For over six months now, I’ve been working with a couple of friends on an election show – two poets and a singer-songwriter, putting together 45 minutes of entertainment about the past, present and possible future of our democracy. Between us, we cover a variety of moods – satirical, whimsical, reflective and sombre. We look at the history of voting, take in Emmeline Pankhurst, Clem Attlee and Tony Blair, as well as Russell Brand and Al Murray. And yes, there’s stuff on Cameron and Miliband, on the Lib Dems, UKIP and the Greens. a lot of it’s light, but it’s not cheap or stupid, and we’ve worked really hard to put it together. We have scripted links and intros, no faffing around wondering what comes next, or that’s the right way to introduce this song…and as we do it, the hours of discussion and rehearsal are definitely worth it, and the packed audience at Eat Up seem to enjoy what they’ve heard. What’s that? Oh yes, you can still catch this show, but not for long. April 17 at Priory Hall Much Wenlock, and May 1 at Victoria Hall, Broseley. 7.30 for both, admission £2.00 – including refreshments.
So it’s back again to Birmingham, for our second visit to the amazing Flatpack Festival (yeah, OK, so my son runs it. But it is terrific). We get a golden ninety minutes of chat, featuring Peggy Seeger talking to Peter Cox (who’s written a book about the Radio Ballads). On her own admission, she’s a fluent talker – “I’m not getting off the subject. I’m just embroidering the edges.” She’s also knowledgeable, witty, warm and totally honest. No pretension or vanity, but a ton of lively detail about her own upbringing, her relationship with MacColl, and the process of making the programmes. Cox also had some terrific photos, and brief clips from the ballads, culminating in a duet between Seeger and MacColl which I’ve never heard before but have to own, even if it means buying the whole set. A great afternoon. Yet again, thank you, Flatpack.
It’s not a crime. I have this thing about female singers with a tang of country about them, and although I’ve recently acquired terrific CDs of Bobbie Gentry and Iris de Ment, I’m always happy to look for more. These days, it’s so easy. From reviews I’d gathered a list of eight possibles, and then I can trawl through Youtube and various websites, getting a taste of what they have to offer. Limiting myself to one purchase (such restraint) I’ve narrowed down to Patty Griffin’s American Kid – tough, tuneful and still great even after I’ve played it to death.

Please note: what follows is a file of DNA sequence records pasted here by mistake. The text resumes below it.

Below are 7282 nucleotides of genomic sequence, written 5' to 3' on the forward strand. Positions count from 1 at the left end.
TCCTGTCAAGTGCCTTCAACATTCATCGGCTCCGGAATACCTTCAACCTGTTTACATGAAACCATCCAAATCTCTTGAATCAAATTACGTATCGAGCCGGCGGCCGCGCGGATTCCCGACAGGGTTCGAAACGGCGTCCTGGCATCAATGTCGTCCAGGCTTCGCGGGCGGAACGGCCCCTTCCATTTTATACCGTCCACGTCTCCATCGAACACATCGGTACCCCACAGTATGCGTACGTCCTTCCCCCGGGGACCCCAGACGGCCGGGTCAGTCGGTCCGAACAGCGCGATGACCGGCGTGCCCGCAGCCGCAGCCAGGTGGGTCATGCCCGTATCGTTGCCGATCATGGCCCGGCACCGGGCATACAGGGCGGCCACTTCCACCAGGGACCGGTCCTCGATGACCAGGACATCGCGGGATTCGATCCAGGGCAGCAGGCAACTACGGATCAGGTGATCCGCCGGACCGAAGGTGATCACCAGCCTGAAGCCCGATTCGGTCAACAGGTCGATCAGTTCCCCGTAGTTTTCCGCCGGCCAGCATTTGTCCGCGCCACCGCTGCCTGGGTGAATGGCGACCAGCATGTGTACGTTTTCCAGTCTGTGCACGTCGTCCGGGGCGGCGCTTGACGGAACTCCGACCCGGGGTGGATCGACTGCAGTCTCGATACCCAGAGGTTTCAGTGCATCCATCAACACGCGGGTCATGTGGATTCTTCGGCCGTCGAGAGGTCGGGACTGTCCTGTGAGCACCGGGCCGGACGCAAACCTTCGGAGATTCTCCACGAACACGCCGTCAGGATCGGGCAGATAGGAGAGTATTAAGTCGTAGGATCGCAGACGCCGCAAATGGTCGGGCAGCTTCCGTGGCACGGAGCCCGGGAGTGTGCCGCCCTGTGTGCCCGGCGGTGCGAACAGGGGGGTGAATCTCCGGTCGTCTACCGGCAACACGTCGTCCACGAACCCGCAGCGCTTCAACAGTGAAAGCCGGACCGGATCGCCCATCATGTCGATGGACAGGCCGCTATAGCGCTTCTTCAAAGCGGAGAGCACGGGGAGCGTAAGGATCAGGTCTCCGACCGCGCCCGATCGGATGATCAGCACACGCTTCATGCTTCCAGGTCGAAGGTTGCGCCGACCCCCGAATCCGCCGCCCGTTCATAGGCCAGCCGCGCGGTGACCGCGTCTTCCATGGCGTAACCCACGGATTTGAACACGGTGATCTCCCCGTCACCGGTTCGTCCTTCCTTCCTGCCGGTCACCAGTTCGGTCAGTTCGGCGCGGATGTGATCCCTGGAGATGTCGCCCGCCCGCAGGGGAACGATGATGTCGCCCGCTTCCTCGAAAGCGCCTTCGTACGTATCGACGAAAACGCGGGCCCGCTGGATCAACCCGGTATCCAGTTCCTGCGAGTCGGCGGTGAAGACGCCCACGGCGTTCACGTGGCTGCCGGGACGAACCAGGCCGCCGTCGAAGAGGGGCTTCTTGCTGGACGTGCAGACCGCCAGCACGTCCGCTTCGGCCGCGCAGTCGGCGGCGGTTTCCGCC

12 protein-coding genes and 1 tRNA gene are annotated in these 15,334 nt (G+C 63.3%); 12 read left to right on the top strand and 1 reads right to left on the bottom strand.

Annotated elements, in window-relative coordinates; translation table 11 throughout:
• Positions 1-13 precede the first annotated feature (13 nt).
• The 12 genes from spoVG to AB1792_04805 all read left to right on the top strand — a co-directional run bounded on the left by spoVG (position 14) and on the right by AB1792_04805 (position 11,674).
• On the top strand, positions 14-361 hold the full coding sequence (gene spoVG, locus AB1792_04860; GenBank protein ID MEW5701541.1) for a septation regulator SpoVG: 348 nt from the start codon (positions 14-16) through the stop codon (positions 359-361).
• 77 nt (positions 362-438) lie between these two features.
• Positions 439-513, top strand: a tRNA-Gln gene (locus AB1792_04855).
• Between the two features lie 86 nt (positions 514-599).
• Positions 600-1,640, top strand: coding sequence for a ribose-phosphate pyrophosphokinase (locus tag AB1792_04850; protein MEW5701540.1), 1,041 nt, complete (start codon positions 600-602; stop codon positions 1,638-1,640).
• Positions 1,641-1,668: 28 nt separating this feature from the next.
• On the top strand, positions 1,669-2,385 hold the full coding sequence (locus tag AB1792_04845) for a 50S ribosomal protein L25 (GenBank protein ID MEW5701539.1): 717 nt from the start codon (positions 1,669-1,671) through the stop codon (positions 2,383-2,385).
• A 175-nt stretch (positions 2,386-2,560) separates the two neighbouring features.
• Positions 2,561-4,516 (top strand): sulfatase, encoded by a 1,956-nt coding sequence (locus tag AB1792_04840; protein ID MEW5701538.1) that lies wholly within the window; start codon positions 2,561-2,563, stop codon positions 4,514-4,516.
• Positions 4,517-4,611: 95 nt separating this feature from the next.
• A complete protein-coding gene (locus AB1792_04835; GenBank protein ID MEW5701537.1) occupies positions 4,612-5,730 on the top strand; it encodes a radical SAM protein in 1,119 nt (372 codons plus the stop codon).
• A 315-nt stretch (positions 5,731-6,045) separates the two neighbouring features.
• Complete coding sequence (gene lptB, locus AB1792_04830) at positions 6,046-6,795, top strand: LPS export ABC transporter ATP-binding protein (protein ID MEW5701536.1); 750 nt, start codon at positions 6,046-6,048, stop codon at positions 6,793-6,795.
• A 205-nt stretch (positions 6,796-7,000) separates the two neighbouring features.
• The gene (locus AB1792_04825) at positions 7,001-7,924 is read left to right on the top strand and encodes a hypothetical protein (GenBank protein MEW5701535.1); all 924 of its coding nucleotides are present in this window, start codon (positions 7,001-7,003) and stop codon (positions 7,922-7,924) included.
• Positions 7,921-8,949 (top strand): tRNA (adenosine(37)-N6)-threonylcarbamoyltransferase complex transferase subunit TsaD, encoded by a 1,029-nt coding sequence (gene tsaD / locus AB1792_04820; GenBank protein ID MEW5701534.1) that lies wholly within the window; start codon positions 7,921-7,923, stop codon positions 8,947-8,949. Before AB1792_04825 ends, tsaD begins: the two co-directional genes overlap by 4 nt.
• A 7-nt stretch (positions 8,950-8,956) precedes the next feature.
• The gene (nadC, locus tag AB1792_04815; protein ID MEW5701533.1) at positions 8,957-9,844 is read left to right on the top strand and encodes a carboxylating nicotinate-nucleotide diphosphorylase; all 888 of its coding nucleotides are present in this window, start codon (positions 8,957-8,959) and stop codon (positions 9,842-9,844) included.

It would be hopelessly naive to suggest that singers work better for a taste of pain. And yet…K.T. Tunstall, having had her marriage break up and her father die, has produced an album way ahead of anything she’s done before. And the Civil Wars, having done one very good album, have now produced a second (and presumably last) which features beautiful harmonies, despite the fact that the two performers were barely speaking. The lyrics are almost too tough to take (shades of Rumours, or Shoot Out the Lights) but there’s a horrible, irresistible thrill about the power of what’s going on.
On Sunday, I half-notice an advert for Emmylou Harris and Rodney Crowell, performing at Symphony Hall in May. By Wednesday I’ve got my act together, cut out the ad, and tried to get tickets. Far, far too late. All the real Emmylou fans dropped everything on Sunday to make sure they were there, so it’s only fair that they get to see her and I don’t. I shall take the lazy fogey route, buy the album and enjoy them both at home. Nobody else in my family agrees, but for me there’s not much that beats a quality country and western duet (Jones and Wynette, Parsons and Harris, Earle and de Ment…I could go on.)
Spookey, or what? Maybe it was the Guardian article about Delta Sweet, but I decided that I just had to have Bobbie Gentry’s Ode to Billy Joe in my collection, rather than just in my head. So I lazily order a greatest hits, and am pleasant suprised by the quality of the duets with Glen Campbell, as well as high class covers like Son of a Preacher Man.
Two days later, I meet up with my son on Birmingham, who presents me with her second album, Delta Sweet recently reissued. I was a whisker away from buying it for myself, we haven’t discussed any of this, but here it is. And gorgeous. Amazing that this could come out, and drop into oblivion for over thirty years. We are so lucky.